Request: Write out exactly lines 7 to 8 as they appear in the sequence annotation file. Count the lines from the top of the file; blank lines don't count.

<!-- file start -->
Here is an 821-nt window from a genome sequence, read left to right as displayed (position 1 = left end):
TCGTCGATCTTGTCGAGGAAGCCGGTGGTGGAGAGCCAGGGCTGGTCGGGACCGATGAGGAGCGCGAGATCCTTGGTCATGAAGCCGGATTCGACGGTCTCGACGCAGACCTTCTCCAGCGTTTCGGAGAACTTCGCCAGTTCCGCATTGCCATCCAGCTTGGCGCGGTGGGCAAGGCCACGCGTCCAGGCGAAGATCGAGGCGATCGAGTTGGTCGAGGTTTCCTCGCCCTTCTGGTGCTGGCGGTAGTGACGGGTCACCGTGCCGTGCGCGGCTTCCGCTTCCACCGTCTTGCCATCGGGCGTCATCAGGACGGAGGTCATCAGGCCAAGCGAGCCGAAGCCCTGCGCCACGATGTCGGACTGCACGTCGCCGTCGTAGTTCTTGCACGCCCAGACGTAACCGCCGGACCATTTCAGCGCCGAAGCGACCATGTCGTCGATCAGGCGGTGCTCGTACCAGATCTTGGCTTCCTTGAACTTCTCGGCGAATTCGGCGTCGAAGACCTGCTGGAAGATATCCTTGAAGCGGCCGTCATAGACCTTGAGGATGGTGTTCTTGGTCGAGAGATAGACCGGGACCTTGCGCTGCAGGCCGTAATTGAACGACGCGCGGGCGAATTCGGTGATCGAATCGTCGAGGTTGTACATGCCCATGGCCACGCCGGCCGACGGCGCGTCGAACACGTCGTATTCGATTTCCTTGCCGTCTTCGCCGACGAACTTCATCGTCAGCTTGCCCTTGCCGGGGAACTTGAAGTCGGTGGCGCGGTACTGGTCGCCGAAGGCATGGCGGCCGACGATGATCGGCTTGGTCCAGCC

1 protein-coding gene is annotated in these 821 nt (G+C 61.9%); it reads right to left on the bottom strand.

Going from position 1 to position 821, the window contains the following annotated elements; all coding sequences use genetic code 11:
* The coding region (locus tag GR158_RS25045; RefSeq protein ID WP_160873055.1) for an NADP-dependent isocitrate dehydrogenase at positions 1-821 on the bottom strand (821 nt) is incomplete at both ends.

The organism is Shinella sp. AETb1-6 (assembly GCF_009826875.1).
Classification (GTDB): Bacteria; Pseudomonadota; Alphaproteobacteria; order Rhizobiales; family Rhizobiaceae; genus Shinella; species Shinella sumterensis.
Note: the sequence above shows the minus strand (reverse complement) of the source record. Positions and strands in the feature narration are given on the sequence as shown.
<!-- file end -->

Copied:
Classification (GTDB): Bacteria; Pseudomonadota; Alphaproteobacteria; order Rhizobiales; family Rhizobiaceae; genus Shinella; species Shinella sumterensis.
Note: the sequence above shows the minus strand (reverse complement) of the source record. Positions and strands in the feature narration are given on the sequence as shown.